NICE has published in May 2017 a medtech innovation briefing (MIB) on NaviCam for diagnosing gastrointestinal tract conditions.
The NaviCam (ANKON) is a miniaturised wireless endoscope in a single-use capsule, which is remotely controlled by magnetic guidance hardware. This includes a magnetic guidance robot, computer workstation and software. The magnetically controlled endoscopy system is indicated for the diagnosis of upper gastrointestinal (GI) tract and small bowel disease.
The NICE states in the MIB summary that innovative aspects are that unlike other capsule endoscopy systems, the capsule can be remotely controlled by the endoscopist, which may improve visualisation of the upper GI tract (including the stomach).
The intended place in therapy would be for diagnostic purposes instead of conventional gastroscopy or device-assisted enteroscopy in people with suspected upper GI tract or small bowel disease.
The main points from the evidence summarised in this briefing are from 5 studies involving 542 people including healthy volunteers, and adults and children from tertiary referral centres in China. They suggest that the NaviCam has similar diagnostic accuracy to conventional gastroscopy for diagnosing GI conditions, and is better tolerated.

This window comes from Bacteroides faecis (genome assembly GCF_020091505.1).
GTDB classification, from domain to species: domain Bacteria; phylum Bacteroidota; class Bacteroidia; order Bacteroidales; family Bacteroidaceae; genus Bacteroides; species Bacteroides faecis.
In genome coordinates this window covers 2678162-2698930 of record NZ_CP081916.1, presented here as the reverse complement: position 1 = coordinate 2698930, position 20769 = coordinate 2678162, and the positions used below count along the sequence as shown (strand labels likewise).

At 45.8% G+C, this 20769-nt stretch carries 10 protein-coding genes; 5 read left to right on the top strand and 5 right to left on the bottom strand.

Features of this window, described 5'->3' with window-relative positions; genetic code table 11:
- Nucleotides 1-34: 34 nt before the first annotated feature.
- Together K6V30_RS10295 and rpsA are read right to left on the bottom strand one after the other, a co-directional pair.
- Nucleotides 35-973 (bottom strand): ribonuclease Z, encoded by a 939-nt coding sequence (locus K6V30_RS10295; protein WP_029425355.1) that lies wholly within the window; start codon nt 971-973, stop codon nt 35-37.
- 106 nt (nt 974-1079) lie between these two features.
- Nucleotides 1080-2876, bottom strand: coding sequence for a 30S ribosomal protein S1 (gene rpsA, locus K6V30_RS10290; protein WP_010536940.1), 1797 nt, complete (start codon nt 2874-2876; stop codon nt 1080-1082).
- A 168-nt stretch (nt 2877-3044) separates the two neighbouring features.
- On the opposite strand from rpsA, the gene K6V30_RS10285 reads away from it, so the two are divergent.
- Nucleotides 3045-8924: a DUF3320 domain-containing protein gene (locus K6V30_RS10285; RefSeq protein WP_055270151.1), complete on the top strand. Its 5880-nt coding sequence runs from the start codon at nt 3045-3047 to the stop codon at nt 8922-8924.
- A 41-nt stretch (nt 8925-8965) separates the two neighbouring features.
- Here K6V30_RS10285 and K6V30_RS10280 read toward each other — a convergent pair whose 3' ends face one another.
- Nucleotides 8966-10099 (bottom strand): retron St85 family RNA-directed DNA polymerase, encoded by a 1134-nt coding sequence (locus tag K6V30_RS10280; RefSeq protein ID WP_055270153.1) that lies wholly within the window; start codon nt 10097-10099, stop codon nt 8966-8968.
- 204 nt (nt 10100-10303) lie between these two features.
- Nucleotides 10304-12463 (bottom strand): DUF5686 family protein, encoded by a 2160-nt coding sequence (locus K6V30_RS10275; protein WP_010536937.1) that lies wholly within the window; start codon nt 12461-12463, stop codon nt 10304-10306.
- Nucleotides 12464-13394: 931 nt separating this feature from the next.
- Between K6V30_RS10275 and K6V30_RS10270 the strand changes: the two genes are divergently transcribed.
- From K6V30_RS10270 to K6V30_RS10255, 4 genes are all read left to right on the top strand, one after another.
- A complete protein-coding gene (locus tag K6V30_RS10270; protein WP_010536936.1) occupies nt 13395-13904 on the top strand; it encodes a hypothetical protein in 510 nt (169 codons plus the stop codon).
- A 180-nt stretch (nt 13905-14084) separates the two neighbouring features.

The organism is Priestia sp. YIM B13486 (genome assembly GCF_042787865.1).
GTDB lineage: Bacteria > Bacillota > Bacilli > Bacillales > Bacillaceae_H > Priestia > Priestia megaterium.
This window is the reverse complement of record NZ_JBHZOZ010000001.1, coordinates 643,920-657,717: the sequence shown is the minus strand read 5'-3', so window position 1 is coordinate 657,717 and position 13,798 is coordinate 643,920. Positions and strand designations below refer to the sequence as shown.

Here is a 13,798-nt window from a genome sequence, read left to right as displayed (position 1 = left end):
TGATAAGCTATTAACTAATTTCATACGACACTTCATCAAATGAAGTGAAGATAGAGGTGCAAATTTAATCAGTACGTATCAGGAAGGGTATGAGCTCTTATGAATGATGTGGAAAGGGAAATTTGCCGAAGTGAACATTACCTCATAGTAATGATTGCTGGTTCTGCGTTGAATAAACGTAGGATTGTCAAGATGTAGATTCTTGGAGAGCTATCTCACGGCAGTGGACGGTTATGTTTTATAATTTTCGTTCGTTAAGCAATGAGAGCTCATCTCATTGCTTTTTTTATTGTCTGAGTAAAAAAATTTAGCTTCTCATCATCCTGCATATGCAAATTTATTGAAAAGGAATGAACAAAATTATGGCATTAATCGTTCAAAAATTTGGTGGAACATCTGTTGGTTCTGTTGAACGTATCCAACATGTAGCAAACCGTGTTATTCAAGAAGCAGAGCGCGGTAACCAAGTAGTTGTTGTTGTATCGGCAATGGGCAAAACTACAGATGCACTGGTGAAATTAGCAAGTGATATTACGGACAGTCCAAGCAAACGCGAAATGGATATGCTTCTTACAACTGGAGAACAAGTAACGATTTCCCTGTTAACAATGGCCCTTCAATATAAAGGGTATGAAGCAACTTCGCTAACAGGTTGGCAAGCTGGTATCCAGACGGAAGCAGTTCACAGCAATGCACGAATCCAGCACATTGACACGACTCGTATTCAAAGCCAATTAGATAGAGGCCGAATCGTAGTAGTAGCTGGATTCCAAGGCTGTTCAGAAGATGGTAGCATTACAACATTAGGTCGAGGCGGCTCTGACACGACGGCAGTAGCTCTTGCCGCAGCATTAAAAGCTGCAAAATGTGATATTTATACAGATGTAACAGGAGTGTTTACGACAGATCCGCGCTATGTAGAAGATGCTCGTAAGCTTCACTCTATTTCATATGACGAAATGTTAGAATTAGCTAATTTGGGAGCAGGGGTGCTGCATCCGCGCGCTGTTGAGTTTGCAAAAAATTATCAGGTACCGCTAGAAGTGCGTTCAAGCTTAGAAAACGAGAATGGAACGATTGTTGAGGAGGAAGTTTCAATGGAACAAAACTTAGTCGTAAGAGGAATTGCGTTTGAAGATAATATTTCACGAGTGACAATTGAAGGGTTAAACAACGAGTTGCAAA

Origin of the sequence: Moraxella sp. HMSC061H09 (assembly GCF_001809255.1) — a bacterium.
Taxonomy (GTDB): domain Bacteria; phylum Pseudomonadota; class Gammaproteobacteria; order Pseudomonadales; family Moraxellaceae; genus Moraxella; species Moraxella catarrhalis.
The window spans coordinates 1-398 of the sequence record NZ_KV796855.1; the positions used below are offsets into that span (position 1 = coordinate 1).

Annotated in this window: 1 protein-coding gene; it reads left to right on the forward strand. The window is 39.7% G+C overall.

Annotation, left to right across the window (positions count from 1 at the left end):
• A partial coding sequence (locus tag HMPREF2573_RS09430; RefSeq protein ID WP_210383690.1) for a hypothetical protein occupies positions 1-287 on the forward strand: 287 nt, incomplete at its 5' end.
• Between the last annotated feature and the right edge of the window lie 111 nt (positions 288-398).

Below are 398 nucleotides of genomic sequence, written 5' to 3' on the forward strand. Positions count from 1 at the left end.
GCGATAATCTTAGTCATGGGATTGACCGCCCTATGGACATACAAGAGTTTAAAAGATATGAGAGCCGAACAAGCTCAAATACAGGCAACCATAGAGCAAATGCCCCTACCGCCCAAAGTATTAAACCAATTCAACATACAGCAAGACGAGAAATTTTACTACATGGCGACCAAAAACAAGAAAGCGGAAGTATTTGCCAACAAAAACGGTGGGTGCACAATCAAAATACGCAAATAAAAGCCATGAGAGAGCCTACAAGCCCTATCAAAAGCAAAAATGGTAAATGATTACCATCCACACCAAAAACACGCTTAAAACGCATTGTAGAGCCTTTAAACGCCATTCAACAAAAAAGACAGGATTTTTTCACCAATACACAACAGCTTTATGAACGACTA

Key uncertainties around the evidence are that none of the published studies were done in the UK, so results may not be generalisable to NHS settings; and that some of the evidence is in healthy volunteers which may not reflect clinical situations.
The list price of the NaviCam is 175,000 GBP for the console and 400 GBP per single-use capsule (exclusive of VAT). The resource impact may be greater than conventional gastroscopy or enteroscopy because of the high costs of the equipment. This may be offset by reduced staff numbers or if the NaviCam improves diagnostic accuracy or delivers additional patient benefits, such as increased tolerability and convenience.